Before my time, Brian Simpson, the owner of Babbitt's, featured in yesterday's blog and in the Illinois State Alumni Magazine, used to offer a "wishlist" at Babbitt's, but it got too unwieldy. Who knows, though? If we can add t-shirts and tote bags, maybe we can also revive the wishlist someday!
I read excerpts from Nickle and Dimed when they were published in Harper's and other periodicals, and it was good to know the nitty gritty about how hard it is to survive in the United States on limited income. (Which I have also known firsthand, at various stages of my life!) Some of the details reminded me of a film called Ruby in Paradise, about a young woman trying to get a good job in Florida--a coming of age story, not social criticism or economic critique, but definitely about personal insight and responsibility. Googling Ruby for you, I realize it stars Ashley Judd, early in her acting career. No wonder I loved it!
Meanwhile, I read on in In the Next Galaxy, by Ruth Stone, and a poem a day, my chocolate indulgence, in What Feeds Us, by Diane Lockward.
Diane's poem is "The Summer He Left" in which yellow takes over the world, turning to gold. It begins, "The lawn filled with dandelions," which the speaker finds beautiful, coinciding with my love of the modest, nutritious "weed," poet Martha Silano's respect for edible weeds, and my neighbor Karen's love of the beauty of dandelions in blossom and in wish mode.
Yellow is everywhere, in weed and flower and beyond, and this poem made me turn back to Ruth Stone's poem "White on White," in which white flowers are present alongside other white things--Chablis, "old woman's piss," "white pear bottoms," and"[w]hite mucus from healthy vaginas." Stone's poem evokes, but is of course strikingly different from, Robert Frost's sonnet, "Design," about a white spider on a white heal-all.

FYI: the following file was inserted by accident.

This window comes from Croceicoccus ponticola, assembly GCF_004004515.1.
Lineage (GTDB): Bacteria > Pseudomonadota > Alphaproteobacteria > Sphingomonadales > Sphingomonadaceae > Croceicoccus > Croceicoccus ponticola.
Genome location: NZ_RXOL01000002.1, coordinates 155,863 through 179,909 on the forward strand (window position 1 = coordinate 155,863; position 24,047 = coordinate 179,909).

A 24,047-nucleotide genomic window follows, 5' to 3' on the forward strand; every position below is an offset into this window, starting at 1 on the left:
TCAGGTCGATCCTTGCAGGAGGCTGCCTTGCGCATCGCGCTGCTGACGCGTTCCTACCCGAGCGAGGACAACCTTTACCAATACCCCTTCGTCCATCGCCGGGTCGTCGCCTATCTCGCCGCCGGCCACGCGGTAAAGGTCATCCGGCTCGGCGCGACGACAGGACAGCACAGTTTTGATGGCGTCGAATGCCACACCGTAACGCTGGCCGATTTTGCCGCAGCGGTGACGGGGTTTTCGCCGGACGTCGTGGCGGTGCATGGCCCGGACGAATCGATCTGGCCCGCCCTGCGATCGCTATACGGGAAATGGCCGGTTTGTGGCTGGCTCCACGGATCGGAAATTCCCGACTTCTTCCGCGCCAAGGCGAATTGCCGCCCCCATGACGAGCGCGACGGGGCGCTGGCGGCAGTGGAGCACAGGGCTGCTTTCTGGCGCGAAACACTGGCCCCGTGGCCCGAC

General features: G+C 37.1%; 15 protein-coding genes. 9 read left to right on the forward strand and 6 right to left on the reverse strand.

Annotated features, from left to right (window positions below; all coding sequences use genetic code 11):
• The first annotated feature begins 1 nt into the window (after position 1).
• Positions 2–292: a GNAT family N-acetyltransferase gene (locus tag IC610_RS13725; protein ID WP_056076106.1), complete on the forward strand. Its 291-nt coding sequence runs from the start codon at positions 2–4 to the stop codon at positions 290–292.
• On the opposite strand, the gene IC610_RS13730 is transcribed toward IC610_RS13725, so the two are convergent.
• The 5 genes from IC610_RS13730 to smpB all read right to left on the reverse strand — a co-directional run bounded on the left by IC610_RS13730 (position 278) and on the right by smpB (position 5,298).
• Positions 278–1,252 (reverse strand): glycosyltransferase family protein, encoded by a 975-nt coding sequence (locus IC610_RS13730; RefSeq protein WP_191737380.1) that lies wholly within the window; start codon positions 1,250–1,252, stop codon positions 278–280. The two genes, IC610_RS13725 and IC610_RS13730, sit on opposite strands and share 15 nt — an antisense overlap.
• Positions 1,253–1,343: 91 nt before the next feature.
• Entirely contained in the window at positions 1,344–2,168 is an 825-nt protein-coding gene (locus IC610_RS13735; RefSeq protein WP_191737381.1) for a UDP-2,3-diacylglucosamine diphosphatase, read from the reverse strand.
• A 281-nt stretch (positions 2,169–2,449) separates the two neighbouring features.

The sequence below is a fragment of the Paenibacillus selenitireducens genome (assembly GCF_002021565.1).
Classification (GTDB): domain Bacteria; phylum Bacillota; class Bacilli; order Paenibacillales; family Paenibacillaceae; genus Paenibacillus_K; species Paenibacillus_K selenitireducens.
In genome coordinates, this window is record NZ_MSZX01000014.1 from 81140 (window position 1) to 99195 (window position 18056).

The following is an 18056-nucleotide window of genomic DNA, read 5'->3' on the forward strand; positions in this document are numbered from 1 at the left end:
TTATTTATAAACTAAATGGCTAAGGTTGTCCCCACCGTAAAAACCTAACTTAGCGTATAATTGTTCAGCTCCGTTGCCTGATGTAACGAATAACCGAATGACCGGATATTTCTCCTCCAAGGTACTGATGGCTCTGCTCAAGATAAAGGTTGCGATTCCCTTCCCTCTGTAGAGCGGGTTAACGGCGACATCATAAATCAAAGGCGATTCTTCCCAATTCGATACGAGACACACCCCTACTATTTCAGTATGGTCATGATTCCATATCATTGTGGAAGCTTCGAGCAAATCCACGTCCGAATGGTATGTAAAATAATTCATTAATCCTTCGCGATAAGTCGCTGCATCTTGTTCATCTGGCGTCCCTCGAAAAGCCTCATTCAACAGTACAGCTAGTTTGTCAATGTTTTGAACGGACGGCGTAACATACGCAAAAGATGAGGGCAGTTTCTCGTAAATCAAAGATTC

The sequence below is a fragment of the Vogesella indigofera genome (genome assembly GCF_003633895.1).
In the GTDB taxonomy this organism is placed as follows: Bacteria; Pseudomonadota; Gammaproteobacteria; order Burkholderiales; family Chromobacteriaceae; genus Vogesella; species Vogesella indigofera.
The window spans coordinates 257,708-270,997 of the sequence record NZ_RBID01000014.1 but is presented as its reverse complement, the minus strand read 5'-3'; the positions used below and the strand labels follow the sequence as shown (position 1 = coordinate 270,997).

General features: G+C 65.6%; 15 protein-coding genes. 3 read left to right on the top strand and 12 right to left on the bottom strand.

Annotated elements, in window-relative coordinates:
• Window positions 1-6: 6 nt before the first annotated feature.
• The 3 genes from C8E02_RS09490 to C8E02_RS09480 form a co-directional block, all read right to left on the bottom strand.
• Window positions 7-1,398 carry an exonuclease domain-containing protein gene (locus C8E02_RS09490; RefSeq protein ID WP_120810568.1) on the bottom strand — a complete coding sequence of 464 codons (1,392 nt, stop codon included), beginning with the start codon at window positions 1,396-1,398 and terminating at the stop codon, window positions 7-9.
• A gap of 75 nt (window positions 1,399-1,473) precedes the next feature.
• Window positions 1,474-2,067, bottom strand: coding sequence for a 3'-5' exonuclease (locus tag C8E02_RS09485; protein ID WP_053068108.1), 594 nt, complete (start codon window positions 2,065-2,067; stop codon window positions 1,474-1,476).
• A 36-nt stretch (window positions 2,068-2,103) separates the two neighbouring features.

But, for me, the other freaky coincidence with stumbling upon "White on White" this summer was that I'd just drafted a sort of list poem about all the white flowers I'd accidentally arranged (not by design) in my own back yard this summer. When I get back to it, it will be deepened by awareness of the other poems, but must be its own "new" thing.
And now, solace. This morning in my inbox, I found the proofs and contract for works submitted to an anthology on solace that Ellen Beals began shaping in response to 9/11. It will finally be published now, in ebook and POD formats, and I'll tell you more about that later; there will be a blog, etc. The solace is of various sorts. We have lived through, mourned, and considered the events of 9/11, as a country and as a world, and we seek solace for all kinds of things all the time, and Ellen's book is a repository of solace.
My essay on what I was reading for solace at the time mentions Mary Ber, editor of Moon Journal Press, from whom, coincidentally, I received an email yesterday morning, as, recovered from cataract surgery, she'd had a chance to read my chapbook, Living on the Earth. The book somehow comforted her in her recovery, and coincided with her recent experiences on earth in the second half of her life. I feel honored.